Softly Now with Unbunny, the Crying Shame at the Jewelbox, 6 p.m., $5

After the McLeod Residence closed, Levi Fuller (the same man who brings

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Live Music Roundup: Wednesday, August 5

Softly Now with Unbunny, the Crying Shame at the Jewelbox, 6 p.m., $5

After the McLeod Residence closed, Levi Fuller (the same man who brings you Ball of Wax every three months) was forced to search for a new place to host Softly Now, his monthly showcase of quiet music. Well, after a few months of absence, it's nestled quite nicely into a new home at the Jewelbox, and this show features Unbunny, a local band with a folk-y sensibility that fans of the Weakerthans should enjoy, as its singer's reedy voice smacks of John K. Samson's. It's surprising to me that Unbunny's received so little attention from local music press, because the band's best songs -- "Pink Lemonade" is a good example, and one you can stream on MySpace -- exude this fragile poignancy that's utterly striking upon first listen. They play with the Crying Shame, a twisted country band with a dirty sense of humor and a singer whose low-slung baritone makes him sound like Johnny Cash's long-lost grandson. SARA BRICKNER

Kimya Dawson, Paleface, No One & the Somebodies, Turbosleaze at the Vera Project, 7:30 p.m., $10, all ages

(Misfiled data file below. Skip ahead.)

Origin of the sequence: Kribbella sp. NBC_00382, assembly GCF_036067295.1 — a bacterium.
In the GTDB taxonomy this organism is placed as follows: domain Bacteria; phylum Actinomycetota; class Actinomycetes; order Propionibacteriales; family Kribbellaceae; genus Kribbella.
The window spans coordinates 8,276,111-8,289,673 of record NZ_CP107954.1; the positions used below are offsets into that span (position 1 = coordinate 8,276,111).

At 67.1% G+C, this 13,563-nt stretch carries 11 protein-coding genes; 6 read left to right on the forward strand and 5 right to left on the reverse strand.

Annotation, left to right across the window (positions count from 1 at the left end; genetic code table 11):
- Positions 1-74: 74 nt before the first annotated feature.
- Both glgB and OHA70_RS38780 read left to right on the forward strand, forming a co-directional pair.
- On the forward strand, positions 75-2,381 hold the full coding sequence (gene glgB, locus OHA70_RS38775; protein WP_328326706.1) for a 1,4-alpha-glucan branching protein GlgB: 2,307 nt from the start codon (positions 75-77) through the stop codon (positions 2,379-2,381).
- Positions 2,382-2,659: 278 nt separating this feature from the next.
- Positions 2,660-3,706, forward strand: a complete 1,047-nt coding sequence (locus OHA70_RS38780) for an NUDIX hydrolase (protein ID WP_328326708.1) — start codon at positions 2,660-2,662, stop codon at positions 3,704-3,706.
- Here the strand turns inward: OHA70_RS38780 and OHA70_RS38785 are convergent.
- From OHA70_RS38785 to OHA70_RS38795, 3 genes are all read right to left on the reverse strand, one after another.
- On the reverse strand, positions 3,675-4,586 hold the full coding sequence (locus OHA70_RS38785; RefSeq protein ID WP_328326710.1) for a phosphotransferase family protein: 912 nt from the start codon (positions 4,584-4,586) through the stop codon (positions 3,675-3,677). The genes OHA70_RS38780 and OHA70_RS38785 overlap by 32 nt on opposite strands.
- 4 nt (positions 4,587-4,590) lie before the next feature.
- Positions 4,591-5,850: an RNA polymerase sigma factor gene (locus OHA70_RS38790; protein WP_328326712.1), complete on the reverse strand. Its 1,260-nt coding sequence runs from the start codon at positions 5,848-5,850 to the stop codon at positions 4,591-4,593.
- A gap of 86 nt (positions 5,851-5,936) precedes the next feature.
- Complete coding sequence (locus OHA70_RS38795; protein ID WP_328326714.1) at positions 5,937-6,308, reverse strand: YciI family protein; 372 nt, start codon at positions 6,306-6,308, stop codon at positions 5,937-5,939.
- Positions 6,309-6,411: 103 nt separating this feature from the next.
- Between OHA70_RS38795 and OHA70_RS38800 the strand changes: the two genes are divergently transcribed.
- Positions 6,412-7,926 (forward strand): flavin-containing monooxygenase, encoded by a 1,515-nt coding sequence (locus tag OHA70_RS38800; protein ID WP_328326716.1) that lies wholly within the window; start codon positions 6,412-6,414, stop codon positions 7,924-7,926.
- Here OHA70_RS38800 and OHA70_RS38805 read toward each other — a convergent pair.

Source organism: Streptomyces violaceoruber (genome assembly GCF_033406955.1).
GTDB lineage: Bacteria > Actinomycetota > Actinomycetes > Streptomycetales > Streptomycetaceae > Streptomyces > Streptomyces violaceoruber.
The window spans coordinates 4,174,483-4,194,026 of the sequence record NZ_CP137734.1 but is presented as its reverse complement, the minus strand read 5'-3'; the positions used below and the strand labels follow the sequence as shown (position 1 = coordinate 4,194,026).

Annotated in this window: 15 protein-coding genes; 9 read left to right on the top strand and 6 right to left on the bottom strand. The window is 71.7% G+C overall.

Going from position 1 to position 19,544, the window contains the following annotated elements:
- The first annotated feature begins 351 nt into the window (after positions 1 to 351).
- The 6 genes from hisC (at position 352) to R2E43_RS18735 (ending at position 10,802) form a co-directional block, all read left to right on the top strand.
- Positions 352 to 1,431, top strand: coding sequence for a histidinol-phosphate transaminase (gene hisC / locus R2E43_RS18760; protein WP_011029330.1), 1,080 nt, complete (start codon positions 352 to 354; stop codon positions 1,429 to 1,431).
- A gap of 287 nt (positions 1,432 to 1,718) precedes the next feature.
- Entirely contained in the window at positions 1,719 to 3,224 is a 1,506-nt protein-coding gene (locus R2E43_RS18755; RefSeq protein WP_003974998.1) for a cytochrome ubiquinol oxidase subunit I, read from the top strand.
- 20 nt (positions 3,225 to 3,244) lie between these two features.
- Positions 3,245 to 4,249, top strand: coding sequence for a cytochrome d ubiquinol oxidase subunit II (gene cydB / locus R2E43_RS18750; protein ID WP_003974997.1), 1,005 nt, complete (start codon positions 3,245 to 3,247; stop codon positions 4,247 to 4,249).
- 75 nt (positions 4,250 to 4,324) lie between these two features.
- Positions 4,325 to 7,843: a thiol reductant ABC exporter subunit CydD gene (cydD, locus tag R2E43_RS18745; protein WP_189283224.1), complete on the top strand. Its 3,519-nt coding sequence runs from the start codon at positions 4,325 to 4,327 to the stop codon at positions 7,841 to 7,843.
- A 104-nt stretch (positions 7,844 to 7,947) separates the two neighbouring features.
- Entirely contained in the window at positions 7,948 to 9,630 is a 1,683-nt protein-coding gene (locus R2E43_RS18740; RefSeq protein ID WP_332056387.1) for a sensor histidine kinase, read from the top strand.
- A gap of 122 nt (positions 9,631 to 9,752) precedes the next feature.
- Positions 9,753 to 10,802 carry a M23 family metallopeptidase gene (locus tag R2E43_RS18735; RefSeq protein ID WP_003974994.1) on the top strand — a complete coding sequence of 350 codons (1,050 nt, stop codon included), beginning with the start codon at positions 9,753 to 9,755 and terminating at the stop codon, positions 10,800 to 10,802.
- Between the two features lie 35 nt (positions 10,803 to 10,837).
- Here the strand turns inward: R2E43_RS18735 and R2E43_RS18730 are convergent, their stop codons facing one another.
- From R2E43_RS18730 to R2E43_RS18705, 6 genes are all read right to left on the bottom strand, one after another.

Most people would agree that it's fair to characterize Kimya Dawson, and her entire musical career, as a fairly galvanizing phenomenon. Between her (some think charmingly, some annoyingly) amateurish sound, frequent use of twelve year old caliber humor (some find her fart jokes refreshingly anti-serious, others think she's just contributing to a lower level of discourse), and her fairly recent foray into the half-world of children's songs that are frequently too mature for actual children (yet not even remotely aiming for mainstream adult audiences), Dawson has a love it or hate it style. She's probably fine with that. In fact, that dichotomy of perception has helped Dawson's recent resurgence through the widespread popularity of quirky teen romance Juno, and its soundtrack, for which Dawson provided seven songs (one with her erstwhile anti-folk outfit The Moldy Peaches). Through both its narrative arc and its musical backdrop, that movie is, as AllMusic reviewer Stephen Thomas Erlewine so aptly puts it, all about "how the world-weary sarcasm of Gen-X rubs against the unapologetic quirkiness of Gen-Y." Clearly, Dawson finds her inspiration further along the alphabutt. . .er, alphabetical rift of the generation gap. Whether or not you commiserate is likely a sign of your mental age. NICHOLAS HALL

 
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